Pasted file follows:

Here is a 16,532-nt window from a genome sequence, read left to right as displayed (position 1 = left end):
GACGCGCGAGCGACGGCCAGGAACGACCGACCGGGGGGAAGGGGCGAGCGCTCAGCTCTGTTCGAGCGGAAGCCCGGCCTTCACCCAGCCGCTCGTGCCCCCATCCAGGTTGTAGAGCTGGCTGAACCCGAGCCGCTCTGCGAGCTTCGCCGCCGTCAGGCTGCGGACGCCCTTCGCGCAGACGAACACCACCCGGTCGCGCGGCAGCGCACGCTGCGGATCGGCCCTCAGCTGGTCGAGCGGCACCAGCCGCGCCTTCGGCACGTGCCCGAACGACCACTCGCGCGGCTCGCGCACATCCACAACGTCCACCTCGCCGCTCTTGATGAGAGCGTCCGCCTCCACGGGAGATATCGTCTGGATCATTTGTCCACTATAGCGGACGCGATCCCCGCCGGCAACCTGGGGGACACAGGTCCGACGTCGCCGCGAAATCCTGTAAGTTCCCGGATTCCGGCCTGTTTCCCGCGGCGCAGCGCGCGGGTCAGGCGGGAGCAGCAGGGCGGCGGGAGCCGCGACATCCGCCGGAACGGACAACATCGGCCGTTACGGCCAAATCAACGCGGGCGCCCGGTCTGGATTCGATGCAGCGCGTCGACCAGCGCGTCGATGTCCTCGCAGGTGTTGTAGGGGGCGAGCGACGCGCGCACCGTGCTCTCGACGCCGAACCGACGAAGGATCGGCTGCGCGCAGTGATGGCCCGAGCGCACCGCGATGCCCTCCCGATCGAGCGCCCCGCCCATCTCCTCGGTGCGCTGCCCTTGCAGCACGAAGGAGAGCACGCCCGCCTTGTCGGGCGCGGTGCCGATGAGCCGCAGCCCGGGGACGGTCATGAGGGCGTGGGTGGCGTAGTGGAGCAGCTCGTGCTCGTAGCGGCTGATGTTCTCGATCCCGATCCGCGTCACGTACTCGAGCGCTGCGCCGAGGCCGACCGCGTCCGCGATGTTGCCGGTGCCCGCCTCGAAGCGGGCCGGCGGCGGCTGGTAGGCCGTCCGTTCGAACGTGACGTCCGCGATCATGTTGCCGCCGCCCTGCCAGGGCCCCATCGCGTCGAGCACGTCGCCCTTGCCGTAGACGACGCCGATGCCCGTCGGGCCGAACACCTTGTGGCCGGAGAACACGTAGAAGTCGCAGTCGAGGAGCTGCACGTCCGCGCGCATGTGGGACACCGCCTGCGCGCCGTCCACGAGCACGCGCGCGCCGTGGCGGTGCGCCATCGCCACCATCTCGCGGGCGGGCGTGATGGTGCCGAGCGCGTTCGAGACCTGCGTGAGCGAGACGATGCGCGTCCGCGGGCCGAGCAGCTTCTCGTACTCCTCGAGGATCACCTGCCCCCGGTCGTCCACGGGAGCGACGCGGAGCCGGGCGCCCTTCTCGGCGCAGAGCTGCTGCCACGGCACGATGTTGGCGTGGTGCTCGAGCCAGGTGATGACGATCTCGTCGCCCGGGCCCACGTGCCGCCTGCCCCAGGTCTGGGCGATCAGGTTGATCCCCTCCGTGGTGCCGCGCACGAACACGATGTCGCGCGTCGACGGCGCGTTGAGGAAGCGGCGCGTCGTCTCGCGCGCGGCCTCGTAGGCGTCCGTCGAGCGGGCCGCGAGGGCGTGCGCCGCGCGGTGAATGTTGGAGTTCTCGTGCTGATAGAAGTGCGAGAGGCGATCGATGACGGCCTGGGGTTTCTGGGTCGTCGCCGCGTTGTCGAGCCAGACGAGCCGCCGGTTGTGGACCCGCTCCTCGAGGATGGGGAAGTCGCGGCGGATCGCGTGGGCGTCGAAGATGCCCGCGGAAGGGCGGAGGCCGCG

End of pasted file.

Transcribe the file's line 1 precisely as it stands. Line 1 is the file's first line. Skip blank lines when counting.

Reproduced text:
Here is a 16,532-nt window from a genome sequence, read left to right as displayed (position 1 = left end):